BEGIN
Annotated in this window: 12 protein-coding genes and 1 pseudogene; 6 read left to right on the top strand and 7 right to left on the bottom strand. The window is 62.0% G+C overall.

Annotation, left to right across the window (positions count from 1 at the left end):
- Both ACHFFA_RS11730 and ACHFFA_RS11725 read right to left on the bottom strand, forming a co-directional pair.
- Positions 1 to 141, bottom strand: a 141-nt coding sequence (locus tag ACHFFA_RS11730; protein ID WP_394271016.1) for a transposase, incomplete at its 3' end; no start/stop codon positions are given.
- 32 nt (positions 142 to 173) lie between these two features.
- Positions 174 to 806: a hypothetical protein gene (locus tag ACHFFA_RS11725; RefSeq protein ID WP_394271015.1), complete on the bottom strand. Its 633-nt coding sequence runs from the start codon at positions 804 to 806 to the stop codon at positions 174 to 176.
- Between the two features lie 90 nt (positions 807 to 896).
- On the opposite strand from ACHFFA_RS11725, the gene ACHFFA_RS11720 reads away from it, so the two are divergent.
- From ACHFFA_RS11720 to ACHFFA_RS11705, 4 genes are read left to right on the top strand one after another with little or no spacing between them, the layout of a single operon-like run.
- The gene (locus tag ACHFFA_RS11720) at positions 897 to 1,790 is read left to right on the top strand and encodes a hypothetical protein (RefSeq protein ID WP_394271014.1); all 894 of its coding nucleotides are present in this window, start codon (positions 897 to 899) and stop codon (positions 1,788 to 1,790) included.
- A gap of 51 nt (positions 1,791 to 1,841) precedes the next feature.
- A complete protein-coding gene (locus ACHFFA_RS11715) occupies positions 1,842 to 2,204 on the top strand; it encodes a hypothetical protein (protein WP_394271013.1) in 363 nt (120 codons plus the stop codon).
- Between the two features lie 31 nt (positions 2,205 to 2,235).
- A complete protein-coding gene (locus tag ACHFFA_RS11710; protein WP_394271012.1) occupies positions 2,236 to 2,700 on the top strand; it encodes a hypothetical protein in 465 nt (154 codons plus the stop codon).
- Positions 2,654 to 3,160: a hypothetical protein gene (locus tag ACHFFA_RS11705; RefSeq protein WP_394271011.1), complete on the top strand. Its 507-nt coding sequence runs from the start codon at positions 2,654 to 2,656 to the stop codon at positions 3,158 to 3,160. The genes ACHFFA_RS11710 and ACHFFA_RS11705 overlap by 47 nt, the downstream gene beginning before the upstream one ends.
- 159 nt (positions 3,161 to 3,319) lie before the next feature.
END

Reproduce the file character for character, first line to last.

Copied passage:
Annotated in this window: 12 protein-coding genes and 1 pseudogene; 6 read left to right on the top strand and 7 right to left on the bottom strand. The window is 62.0% G+C overall.

Annotation, left to right across the window (positions count from 1 at the left end):
- Both ACHFFA_RS11730 and ACHFFA_RS11725 read right to left on the bottom strand, forming a co-directional pair.
- Positions 1 to 141, bottom strand: a 141-nt coding sequence (locus tag ACHFFA_RS11730; protein ID WP_394271016.1) for a transposase, incomplete at its 3' end; no start/stop codon positions are given.
- 32 nt (positions 142 to 173) lie between these two features.
- Positions 174 to 806: a hypothetical protein gene (locus tag ACHFFA_RS11725; RefSeq protein ID WP_394271015.1), complete on the bottom strand. Its 633-nt coding sequence runs from the start codon at positions 804 to 806 to the stop codon at positions 174 to 176.
- Between the two features lie 90 nt (positions 807 to 896).
- On the opposite strand from ACHFFA_RS11725, the gene ACHFFA_RS11720 reads away from it, so the two are divergent.
- From ACHFFA_RS11720 to ACHFFA_RS11705, 4 genes are read left to right on the top strand one after another with little or no spacing between them, the layout of a single operon-like run.
- The gene (locus tag ACHFFA_RS11720) at positions 897 to 1,790 is read left to right on the top strand and encodes a hypothetical protein (RefSeq protein ID WP_394271014.1); all 894 of its coding nucleotides are present in this window, start codon (positions 897 to 899) and stop codon (positions 1,788 to 1,790) included.
- A gap of 51 nt (positions 1,791 to 1,841) precedes the next feature.
- A complete protein-coding gene (locus ACHFFA_RS11715) occupies positions 1,842 to 2,204 on the top strand; it encodes a hypothetical protein (protein WP_394271013.1) in 363 nt (120 codons plus the stop codon).
- Between the two features lie 31 nt (positions 2,205 to 2,235).
- A complete protein-coding gene (locus tag ACHFFA_RS11710; protein WP_394271012.1) occupies positions 2,236 to 2,700 on the top strand; it encodes a hypothetical protein in 465 nt (154 codons plus the stop codon).
- Positions 2,654 to 3,160: a hypothetical protein gene (locus tag ACHFFA_RS11705; RefSeq protein WP_394271011.1), complete on the top strand. Its 507-nt coding sequence runs from the start codon at positions 2,654 to 2,656 to the stop codon at positions 3,158 to 3,160. The genes ACHFFA_RS11710 and ACHFFA_RS11705 overlap by 47 nt, the downstream gene beginning before the upstream one ends.
- 159 nt (positions 3,161 to 3,319) lie before the next feature.